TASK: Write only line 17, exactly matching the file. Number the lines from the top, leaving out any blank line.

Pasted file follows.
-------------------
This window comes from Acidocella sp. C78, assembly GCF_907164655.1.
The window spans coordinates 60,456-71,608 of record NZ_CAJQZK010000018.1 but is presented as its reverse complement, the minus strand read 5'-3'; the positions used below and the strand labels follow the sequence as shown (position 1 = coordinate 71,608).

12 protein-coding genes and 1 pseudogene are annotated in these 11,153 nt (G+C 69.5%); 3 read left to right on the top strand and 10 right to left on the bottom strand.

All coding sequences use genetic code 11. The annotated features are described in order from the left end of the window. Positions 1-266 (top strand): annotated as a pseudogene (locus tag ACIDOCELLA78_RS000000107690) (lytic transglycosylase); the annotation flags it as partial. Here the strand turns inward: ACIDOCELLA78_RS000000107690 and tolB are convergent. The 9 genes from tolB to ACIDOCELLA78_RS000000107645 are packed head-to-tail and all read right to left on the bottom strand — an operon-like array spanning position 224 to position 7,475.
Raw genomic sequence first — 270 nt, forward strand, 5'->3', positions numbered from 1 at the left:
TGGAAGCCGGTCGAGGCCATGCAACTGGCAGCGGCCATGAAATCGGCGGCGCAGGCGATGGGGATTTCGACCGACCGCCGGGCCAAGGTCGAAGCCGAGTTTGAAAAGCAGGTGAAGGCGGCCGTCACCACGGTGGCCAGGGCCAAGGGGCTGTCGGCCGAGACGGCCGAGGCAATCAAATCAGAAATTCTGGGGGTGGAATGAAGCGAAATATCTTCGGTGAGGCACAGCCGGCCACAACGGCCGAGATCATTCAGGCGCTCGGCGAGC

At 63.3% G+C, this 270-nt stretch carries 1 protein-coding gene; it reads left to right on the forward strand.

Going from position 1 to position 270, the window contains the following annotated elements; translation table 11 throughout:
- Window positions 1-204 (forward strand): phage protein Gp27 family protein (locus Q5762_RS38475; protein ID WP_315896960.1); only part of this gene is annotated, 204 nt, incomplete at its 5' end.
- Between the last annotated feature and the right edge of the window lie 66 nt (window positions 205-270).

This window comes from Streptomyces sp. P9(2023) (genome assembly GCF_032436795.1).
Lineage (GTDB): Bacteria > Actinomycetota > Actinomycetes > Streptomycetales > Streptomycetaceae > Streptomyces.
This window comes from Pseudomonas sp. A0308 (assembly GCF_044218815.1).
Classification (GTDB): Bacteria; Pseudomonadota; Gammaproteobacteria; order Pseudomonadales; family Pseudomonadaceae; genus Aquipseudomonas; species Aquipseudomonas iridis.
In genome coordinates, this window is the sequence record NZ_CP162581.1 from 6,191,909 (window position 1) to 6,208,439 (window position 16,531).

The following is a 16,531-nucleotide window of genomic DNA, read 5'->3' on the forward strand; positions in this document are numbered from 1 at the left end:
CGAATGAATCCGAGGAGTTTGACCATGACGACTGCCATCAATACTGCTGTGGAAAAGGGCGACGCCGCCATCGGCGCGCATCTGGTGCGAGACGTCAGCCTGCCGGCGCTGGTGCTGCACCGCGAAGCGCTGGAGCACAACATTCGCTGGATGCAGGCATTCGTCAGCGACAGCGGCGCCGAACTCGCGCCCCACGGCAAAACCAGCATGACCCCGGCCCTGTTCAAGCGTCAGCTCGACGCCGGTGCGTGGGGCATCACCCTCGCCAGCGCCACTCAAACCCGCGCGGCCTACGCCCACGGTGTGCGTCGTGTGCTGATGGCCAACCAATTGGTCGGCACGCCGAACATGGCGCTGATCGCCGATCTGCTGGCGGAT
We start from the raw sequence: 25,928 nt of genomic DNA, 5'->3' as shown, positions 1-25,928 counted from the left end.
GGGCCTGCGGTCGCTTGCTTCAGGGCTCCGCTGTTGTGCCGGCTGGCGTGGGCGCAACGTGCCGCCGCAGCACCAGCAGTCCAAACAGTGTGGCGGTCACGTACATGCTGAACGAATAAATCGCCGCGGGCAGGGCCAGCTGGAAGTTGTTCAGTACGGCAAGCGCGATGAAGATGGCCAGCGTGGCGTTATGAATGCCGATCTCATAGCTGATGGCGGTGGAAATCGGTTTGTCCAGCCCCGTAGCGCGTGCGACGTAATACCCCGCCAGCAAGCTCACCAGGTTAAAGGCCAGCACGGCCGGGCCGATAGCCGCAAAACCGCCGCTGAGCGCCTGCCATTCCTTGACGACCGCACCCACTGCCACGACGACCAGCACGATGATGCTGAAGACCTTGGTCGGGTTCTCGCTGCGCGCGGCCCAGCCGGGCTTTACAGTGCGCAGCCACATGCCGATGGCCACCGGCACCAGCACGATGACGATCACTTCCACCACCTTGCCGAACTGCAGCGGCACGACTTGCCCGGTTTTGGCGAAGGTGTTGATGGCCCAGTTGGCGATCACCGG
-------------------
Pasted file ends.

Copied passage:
CGAATGAATCCGAGGAGTTTGACCATGACGACTGCCATCAATACTGCTGTGGAAAAGGGCGACGCCGCCATCGGCGCGCATCTGGTGCGAGACGTCAGCCTGCCGGCGCTGGTGCTGCACCGCGAAGCGCTGGAGCACAACATTCGCTGGATGCAGGCATTCGTCAGCGACAGCGGCGCCGAACTCGCGCCCCACGGCAAAACCAGCATGACCCCGGCCCTGTTCAAGCGTCAGCTCGACGCCGGTGCGTGGGGCATCACCCTCGCCAGCGCCACTCAAACCCGCGCGGCCTACGCCCACGGTGTGCGTCGTGTGCTGATGGCCAACCAATTGGTCGGCACGCCGAACATGGCGCTGATCGCCGATCTGCTGGCGGAT